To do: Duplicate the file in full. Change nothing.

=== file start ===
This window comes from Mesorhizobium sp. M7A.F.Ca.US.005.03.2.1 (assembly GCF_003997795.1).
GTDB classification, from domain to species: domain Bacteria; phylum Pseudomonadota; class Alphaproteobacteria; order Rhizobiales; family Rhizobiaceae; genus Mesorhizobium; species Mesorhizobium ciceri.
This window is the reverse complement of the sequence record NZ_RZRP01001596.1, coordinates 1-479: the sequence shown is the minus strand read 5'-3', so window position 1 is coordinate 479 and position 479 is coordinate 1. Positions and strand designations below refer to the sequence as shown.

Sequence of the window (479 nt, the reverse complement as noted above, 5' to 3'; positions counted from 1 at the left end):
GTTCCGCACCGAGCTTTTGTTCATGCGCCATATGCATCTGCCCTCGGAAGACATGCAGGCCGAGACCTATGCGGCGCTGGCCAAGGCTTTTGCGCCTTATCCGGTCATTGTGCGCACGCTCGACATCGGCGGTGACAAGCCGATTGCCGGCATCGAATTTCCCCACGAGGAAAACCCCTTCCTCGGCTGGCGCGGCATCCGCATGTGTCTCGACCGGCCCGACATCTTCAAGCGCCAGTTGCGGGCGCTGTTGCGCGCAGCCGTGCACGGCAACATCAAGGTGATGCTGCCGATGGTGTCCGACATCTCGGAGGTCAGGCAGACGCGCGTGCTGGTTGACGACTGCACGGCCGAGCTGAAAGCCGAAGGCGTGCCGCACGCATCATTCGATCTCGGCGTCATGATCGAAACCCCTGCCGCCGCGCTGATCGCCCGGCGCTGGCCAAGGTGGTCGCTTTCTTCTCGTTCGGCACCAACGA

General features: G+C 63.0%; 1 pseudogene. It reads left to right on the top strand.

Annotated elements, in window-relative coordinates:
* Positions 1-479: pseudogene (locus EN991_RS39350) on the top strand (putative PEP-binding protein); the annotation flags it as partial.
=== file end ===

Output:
This window comes from Mesorhizobium sp. M7A.F.Ca.US.005.03.2.1 (assembly GCF_003997795.1).
GTDB classification, from domain to species: domain Bacteria; phylum Pseudomonadota; class Alphaproteobacteria; order Rhizobiales; family Rhizobiaceae; genus Mesorhizobium; species Mesorhizobium ciceri.
This window is the reverse complement of the sequence record NZ_RZRP01001596.1, coordinates 1-479: the sequence shown is the minus strand read 5'-3', so window position 1 is coordinate 479 and position 479 is coordinate 1. Positions and strand designations below refer to the sequence as shown.

Sequence of the window (479 nt, the reverse complement as noted above, 5' to 3'; positions counted from 1 at the left end):
GTTCCGCACCGAGCTTTTGTTCATGCGCCATATGCATCTGCCCTCGGAAGACATGCAGGCCGAGACCTATGCGGCGCTGGCCAAGGCTTTTGCGCCTTATCCGGTCATTGTGCGCACGCTCGACATCGGCGGTGACAAGCCGATTGCCGGCATCGAATTTCCCCACGAGGAAAACCCCTTCCTCGGCTGGCGCGGCATCCGCATGTGTCTCGACCGGCCCGACATCTTCAAGCGCCAGTTGCGGGCGCTGTTGCGCGCAGCCGTGCACGGCAACATCAAGGTGATGCTGCCGATGGTGTCCGACATCTCGGAGGTCAGGCAGACGCGCGTGCTGGTTGACGACTGCACGGCCGAGCTGAAAGCCGAAGGCGTGCCGCACGCATCATTCGATCTCGGCGTCATGATCGAAACCCCTGCCGCCGCGCTGATCGCCCGGCGCTGGCCAAGGTGGTCGCTTTCTTCTCGTTCGGCACCAACGA

General features: G+C 63.0%; 1 pseudogene. It reads left to right on the top strand.

Annotated elements, in window-relative coordinates:
* Positions 1-479: pseudogene (locus EN991_RS39350) on the top strand (putative PEP-binding protein); the annotation flags it as partial.